When in 1066, King Edward the Confessor died the council of Saxon nobles, known as the Witan, selected his successor as was the Saxon tradition. It was not surprising that they selected Harold Godwin who was the most powerful noble in the country and was already effectively running the country. Believing he had a right to the throne of England, Duke William of Normandy decided to invade England and to get legitimacy, he sought and received the blessing of the Pope making his campaign a religious crusade.

Eustace II and the Battle of Hastings

William needed a bigger army than he could provide out of Normandy. By gaining Papal support he was able to persuade his neighbours to join him promising rich rewards when he became England’s King. Therefore, the forces he took across the channel with him included Eustace II and his troops from Boulogne.

William did not trust Eustace and took one of his family, possibly a son or nephew, as surety for his good behaviour. Given shifting alliances and the politics of the time, this kind of precaution may not have been uncommon, and Eustace may not have been the only noble required to give some form of surety.

The Battle of Hastings is well known and documented although the role of Eustace differs depending on which version you read. The most trustworthy description, which also fits the story told in the Bayeux Tapestry, has Eustace fighting side by side with William and his half-brother Bishop Odo and at one point offering him his horse when the Duke has been unseated. It also says that Eustace is one of four knights that found the mortally wounded Harold Godwin and that he beheaded him, the ultimate revenge for the Godwin’s actions of 1035 and 1051.

With the battle won and William’s coronation at the end of 1066, the new king handed out the rewards to the nobles who had supported his victory and gained control of the country at the same time by removing Saxon nobles and replacing them with Normans as the new Lords of England. Its not recorded what was initially given to Eustace but a year later it is recorded that he had it all taken away.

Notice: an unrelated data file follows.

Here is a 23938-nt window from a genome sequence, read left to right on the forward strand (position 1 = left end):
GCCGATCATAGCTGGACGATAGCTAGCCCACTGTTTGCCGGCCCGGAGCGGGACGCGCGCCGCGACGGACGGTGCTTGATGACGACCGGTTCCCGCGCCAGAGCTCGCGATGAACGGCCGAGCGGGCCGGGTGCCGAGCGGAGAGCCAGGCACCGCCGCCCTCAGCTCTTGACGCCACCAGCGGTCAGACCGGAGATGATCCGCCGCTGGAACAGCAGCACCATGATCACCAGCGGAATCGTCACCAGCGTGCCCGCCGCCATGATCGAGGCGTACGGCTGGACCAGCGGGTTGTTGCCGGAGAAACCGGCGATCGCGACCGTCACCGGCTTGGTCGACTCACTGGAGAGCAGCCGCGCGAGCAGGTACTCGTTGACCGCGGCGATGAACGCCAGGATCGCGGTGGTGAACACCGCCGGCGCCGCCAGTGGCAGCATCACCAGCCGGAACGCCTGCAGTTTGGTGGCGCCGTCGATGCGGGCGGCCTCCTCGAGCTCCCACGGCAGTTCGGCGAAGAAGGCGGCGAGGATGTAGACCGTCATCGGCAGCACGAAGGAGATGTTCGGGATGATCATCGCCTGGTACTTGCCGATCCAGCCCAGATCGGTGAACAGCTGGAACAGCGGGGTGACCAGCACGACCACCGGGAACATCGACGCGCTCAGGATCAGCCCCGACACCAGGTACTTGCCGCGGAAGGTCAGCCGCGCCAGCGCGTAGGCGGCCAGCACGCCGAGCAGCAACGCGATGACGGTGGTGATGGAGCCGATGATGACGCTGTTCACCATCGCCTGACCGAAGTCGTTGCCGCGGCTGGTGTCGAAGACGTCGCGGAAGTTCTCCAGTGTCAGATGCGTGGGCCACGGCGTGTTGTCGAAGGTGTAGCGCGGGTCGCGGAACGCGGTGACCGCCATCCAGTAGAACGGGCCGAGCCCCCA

Eustace II and his failed invasion of England

Having neglected his domains in Normandy to conquer and consolidate his control over England, King William returned across the channel in March 1067 leaving Bishop Odo and Earl William Fitz-Osbern in charge, with Odo based in the strategically important Dover Castle. Eustace had also returned home to Boulogne but with William absent and intelligence telling him that Odo had travelled to north of London to deal with some trouble, he returned to Kent in force with the intention of capturing Dover Castle. He had been told that the men of Kent were ready to support him which was surprising given his last encounter with the people of Kent but it appeared their hatred of William and wish to see him gone made Eustace a more acceptable option.

The whole operation went badly from the start. The troops left to defend Dover Castle put up a much better defence than expected as Eustace put the castle to siege to give the English time to gather their forces and join him. After fighting for a number of hours, Eustace decided to withdraw his troops. Realising this, the defenders took the opportunity to launch an attack on horseback which Eustace and his men mistook for Odo returning and fled back towards their ships. A low sea mist and fleeing over unfamiliar ground meant that many of Eustace’s men failed to return to the ships, some stumbling over the cliffs or drowning under the weight of their mail when their overcrowded vessels sank. Eustace himself returned safely to Boulogne but a young nephew, who had joined him on this ill-fated campaign, was left behind, captured by Odo’s men.